Gold price kicks off Q2 with $30 losses, but $2k mark expected to be hit soon - analysts
(Kitco News) After a stellar first quarter, gold's April trading started on a sour note as prices dropped $30 on the day amid rising yields. But analysts are keeping a close eye on the 2-year and the 10-year Treasury yields and what the inversion means for gold.
The main event Friday was not the highly-anticipated employment report but an inversion of the 2-year and the 10-year Treasury yield spread. Many market participants view this as a possible warning sign that recession could be around the corner.
"The inversion of the 10y-2y Treasury yield spread this week led to predictable speculation that the Fed's interest rate hikes would quickly push the U.S. economy into recession," said Capital Economics chief North America economist Paul Ashworth. "Given its impressive track record in predicting U.S. recessions – it's been almost 50 years since the last false positive – it would seem foolish to doubt that bearish recession speculation."
The inversion of the yield curve is a red flag, but it is not a timing tool, explained DailyFX strategist Michael Boutros. "It doesn't mean that we are heading into recession for sure. But it does highlight the threat that the environment is right for such a move. You will see that spread wobbling in the near term," Boutros said.
For gold, this should mean greater appeal from risk aversion. But so far, the sentiment hasn't translated into broader trading, said Gainesville Coins precious metals expert Everett Millman.
And this is why, despite these risk-off signs, gold's Friday price action was driven by the metal's reactions to rising bond yields and a stronger U.S. dollar. June Comex gold futures were last down $30 on the day and trading at $1,924.20 an ounce.
"There is too much volatility in the Treasury market right now," said Gainesville Coins precious metals expert Everett Millman. The Treasury market is selling off because of expectations of the Fed raising rates. So, bonds at lower yields are not as attractive, which is why we see the inversion," Millman said. "Markets are getting ahead of themselves with their lack of fear and expectations that the Fed can get inflation under control. We need to see how it plays out from the Fed first."
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What's next after gold's Q1 rally?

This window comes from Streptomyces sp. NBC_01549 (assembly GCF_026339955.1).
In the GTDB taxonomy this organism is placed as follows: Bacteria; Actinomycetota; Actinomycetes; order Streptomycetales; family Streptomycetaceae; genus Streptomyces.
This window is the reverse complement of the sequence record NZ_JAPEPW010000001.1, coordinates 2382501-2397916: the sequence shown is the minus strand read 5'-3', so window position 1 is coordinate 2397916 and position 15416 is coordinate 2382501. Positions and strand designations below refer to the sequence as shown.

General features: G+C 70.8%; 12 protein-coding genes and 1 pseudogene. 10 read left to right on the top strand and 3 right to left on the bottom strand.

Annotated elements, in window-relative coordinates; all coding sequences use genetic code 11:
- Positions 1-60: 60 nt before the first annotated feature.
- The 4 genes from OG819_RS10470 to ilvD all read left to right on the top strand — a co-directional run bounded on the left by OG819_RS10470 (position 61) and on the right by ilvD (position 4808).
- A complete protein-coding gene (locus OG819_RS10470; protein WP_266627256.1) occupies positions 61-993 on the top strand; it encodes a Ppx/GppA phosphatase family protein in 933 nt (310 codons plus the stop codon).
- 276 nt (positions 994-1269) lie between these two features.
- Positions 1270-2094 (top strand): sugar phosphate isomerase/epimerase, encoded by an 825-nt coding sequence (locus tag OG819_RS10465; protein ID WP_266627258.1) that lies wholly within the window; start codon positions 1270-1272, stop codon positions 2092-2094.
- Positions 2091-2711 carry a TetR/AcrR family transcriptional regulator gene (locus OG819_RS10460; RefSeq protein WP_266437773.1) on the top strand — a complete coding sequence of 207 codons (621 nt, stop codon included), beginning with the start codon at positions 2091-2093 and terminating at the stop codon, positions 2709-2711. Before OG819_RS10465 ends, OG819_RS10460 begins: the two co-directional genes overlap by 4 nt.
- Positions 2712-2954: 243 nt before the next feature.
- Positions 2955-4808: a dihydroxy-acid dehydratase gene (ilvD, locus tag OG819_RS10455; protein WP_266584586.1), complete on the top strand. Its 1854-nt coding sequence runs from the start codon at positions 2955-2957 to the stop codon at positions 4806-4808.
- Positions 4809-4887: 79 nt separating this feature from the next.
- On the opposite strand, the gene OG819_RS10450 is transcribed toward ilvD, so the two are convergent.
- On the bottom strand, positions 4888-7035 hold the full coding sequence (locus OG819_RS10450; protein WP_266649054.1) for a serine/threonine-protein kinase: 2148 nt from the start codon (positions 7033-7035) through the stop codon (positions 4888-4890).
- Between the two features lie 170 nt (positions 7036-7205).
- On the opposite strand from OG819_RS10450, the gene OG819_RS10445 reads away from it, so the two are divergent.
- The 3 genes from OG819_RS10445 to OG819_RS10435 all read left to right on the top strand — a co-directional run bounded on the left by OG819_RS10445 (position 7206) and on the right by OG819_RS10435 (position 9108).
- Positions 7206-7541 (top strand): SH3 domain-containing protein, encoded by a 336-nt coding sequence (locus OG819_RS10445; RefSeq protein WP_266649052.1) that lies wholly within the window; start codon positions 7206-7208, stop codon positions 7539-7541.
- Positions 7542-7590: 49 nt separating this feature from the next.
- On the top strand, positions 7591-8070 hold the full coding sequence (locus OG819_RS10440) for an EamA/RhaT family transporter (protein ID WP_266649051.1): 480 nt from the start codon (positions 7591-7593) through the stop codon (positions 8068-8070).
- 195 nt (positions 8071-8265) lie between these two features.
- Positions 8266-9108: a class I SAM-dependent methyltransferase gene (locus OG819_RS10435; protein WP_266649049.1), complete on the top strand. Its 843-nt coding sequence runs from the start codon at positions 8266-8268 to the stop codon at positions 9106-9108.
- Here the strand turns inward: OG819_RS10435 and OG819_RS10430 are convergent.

The first quarter of 2022 was an impressive turnaround for gold, with prices rising more than 6% and posting their best gains since Q3 2020. More of this kind of price action is expected in the second quarter, with the $2,000 an ounce target looking within reach, said RJO Futures senior market strategist Frank Cholly.
"Gold has had a tendency to do a lot of consolidation before making a move up. We had a nice rally from February to mid-March. Now, gold is going through a bit of a correction. Markets are basing a bottom where we peaked out in mid-November. And $1,900-1,925 is showing to be good value. The market is bouncing along that range," Cholly said. "If we could get a close or a good pop above $1,950-75, we won't have trouble getting above $2,000. And in Q2, we can get above $2,000."
The broader picture for gold is still very constructive on the fundamental and technical levels, Boutros noted. But there could be more selloffs ahead for the precious metal, especially if the $1,828-49 level doesn't hold. "Gold's story will be balanced by the speed of Fed rate hikes. Any pullbacks in Q2 should be limited to the $1,828-49 range. Anything below that, and you are risking a much larger washout that will take serious dollar strength," he pointed out.
Next week's data
One major event next week will be Wednesday's release of the FOMC meeting minutes from March. "The minutes are expected to reveal details of the Fed's plans to shrink its balance sheet. Although we estimate that the trade deficit narrowed in nominal terms in February, in real terms, it appears to have widened markedly," Ashworth said.
In March, Powell signaled that the run-off could be similar to 2017-19 but would likely happen at a faster pace.
Friday's employment number was also good enough to reinforce the idea that the 50-basis point hike in May is not off the table. The CME FedWatch Tool is pricing in a 71% chance of that happening.
Other data releases to keep a close eye on include ISM non-manufacturing PMI on Tuesday and jobless claims on Thursday.